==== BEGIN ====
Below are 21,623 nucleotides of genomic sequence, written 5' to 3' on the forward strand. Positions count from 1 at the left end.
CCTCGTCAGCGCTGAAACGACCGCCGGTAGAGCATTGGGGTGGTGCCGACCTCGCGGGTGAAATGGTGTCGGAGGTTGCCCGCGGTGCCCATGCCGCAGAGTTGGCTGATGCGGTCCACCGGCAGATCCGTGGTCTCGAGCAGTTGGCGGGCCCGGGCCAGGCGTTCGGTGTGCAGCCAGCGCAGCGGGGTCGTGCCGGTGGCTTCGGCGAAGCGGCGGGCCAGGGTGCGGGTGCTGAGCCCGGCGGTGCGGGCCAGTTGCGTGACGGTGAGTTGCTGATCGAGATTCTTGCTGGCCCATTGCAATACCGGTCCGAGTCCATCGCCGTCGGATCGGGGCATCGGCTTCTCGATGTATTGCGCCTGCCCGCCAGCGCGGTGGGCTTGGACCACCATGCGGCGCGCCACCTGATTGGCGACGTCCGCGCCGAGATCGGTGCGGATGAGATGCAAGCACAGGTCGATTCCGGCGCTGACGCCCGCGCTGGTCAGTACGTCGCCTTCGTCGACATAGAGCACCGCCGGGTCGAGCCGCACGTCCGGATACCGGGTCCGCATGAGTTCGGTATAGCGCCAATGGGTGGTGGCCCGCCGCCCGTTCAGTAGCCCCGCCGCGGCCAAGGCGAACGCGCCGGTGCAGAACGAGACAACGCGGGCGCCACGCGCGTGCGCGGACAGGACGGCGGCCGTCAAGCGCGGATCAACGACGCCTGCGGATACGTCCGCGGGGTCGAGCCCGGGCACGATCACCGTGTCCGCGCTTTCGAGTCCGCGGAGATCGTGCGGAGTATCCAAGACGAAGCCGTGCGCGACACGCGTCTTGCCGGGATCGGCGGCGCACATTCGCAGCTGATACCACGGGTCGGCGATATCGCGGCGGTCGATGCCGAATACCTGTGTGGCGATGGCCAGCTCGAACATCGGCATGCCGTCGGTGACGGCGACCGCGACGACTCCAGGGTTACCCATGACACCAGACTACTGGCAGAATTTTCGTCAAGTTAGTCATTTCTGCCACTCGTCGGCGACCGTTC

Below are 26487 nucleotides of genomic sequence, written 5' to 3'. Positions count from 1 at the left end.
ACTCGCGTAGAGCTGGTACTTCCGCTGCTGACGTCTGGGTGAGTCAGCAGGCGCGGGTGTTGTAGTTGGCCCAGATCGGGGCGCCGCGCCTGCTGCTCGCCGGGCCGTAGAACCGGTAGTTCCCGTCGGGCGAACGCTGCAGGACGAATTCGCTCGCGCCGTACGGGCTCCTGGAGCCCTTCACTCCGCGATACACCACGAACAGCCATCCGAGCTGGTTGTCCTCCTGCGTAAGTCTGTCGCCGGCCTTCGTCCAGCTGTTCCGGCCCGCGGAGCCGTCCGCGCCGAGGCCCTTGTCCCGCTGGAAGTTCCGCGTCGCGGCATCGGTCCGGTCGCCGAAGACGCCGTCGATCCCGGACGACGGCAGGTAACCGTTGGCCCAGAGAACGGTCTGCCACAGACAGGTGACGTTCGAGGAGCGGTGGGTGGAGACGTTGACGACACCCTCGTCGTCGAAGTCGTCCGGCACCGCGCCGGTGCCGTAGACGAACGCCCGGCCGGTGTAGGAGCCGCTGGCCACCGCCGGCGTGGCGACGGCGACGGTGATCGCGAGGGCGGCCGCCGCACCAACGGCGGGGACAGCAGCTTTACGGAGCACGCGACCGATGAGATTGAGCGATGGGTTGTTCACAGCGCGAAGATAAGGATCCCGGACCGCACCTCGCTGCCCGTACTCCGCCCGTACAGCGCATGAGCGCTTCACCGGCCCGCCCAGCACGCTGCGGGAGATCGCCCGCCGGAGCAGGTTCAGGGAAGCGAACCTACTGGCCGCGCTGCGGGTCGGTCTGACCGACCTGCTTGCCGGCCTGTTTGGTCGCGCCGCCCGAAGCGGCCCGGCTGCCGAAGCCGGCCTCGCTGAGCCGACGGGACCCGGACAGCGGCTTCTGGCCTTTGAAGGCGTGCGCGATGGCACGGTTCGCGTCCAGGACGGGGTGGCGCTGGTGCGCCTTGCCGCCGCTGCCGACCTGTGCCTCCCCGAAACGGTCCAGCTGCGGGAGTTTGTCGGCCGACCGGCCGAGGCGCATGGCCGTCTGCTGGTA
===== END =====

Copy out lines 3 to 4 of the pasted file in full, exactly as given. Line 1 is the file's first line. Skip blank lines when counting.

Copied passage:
Below are 26487 nucleotides of genomic sequence, written 5' to 3'. Positions count from 1 at the left end.
ACTCGCGTAGAGCTGGTACTTCCGCTGCTGACGTCTGGGTGAGTCAGCAGGCGCGGGTGTTGTAGTTGGCCCAGATCGGGGCGCCGCGCCTGCTGCTCGCCGGGCCGTAGAACCGGTAGTTCCCGTCGGGCGAACGCTGCAGGACGAATTCGCTCGCGCCGTACGGGCTCCTGGAGCCCTTCACTCCGCGATACACCACGAACAGCCATCCGAGCTGGTTGTCCTCCTGCGTAAGTCTGTCGCCGGCCTTCGTCCAGCTGTTCCGGCCCGCGGAGCCGTCCGCGCCGAGGCCCTTGTCCCGCTGGAAGTTCCGCGTCGCGGCATCGGTCCGGTCGCCGAAGACGCCGTCGATCCCGGACGACGGCAGGTAACCGTTGGCCCAGAGAACGGTCTGCCACAGACAGGTGACGTTCGAGGAGCGGTGGGTGGAGACGTTGACGACACCCTCGTCGTCGAAGTCGTCCGGCACCGCGCCGGTGCCGTAGACGAACGCCCGGCCGGTGTAGGAGCCGCTGGCCACCGCCGGCGTGGCGACGGCGACGGTGATCGCGAGGGCGGCCGCCGCACCAACGGCGGGGACAGCAGCTTTACGGAGCACGCGACCGATGAGATTGAGCGATGGGTTGTTCACAGCGCGAAGATAAGGATCCCGGACCGCACCTCGCTGCCCGTACTCCGCCCGTACAGCGCATGAGCGCTTCACCGGCCCGCCCAGCACGCTGCGGGAGATCGCCCGCCGGAGCAGGTTCAGGGAAGCGAACCTACTGGCCGCGCTGCGGGTCGGTCTGACCGACCTGCTTGCCGGCCTGTTTGGTCGCGCCGCCCGAAGCGGCCCGGCTGCCGAAGCCGGCCTCGCTGAGCCGACGGGACCCGGACAGCGGCTTCTGGCCTTTGAAGGCGTGCGCGATGGCACGGTTCGCGTCCAGGACGGGGTGGCGCTGGTGCGCCTTGCCGCCGCTGCCGACCTGTGCCTCCCCGAAACGGTCCAGCTGCGGGAGTTTGTCGGCCGACCGGCCGAGGCGCATGGCCGTCTGCTGGTA